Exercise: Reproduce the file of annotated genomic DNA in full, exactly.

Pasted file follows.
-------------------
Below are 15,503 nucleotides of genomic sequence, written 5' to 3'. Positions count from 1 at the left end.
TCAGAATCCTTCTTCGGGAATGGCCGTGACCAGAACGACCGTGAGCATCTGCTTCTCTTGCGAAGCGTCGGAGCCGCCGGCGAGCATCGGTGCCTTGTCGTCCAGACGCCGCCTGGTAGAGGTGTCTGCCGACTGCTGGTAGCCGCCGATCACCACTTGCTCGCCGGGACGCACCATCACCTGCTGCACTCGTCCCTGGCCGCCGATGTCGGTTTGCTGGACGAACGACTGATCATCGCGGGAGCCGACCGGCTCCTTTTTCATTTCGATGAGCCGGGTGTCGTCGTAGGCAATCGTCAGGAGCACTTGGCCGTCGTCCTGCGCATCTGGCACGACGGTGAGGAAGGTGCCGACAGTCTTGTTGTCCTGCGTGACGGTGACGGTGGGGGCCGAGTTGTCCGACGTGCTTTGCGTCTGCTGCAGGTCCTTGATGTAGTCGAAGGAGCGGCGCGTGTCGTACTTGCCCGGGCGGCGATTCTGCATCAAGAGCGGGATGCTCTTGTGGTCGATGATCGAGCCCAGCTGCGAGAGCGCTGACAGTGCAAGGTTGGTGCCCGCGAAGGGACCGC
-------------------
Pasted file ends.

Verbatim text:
Below are 15,503 nucleotides of genomic sequence, written 5' to 3'. Positions count from 1 at the left end.
TCAGAATCCTTCTTCGGGAATGGCCGTGACCAGAACGACCGTGAGCATCTGCTTCTCTTGCGAAGCGTCGGAGCCGCCGGCGAGCATCGGTGCCTTGTCGTCCAGACGCCGCCTGGTAGAGGTGTCTGCCGACTGCTGGTAGCCGCCGATCACCACTTGCTCGCCGGGACGCACCATCACCTGCTGCACTCGTCCCTGGCCGCCGATGTCGGTTTGCTGGACGAACGACTGATCATCGCGGGAGCCGACCGGCTCCTTTTTCATTTCGATGAGCCGGGTGTCGTCGTAGGCAATCGTCAGGAGCACTTGGCCGTCGTCCTGCGCATCTGGCACGACGGTGAGGAAGGTGCCGACAGTCTTGTTGTCCTGCGTGACGGTGACGGTGGGGGCCGAGTTGTCCGACGTGCTTTGCGTCTGCTGCAGGTCCTTGATGTAGTCGAAGGAGCGGCGCGTGTCGTACTTGCCCGGGCGGCGATTCTGCATCAAGAGCGGGATGCTCTTGTGGTCGATGATCGAGCCCAGCTGCGAGAGCGCTGACAGTGCAAGGTTGGTGCCCGCGAAGGGACCGC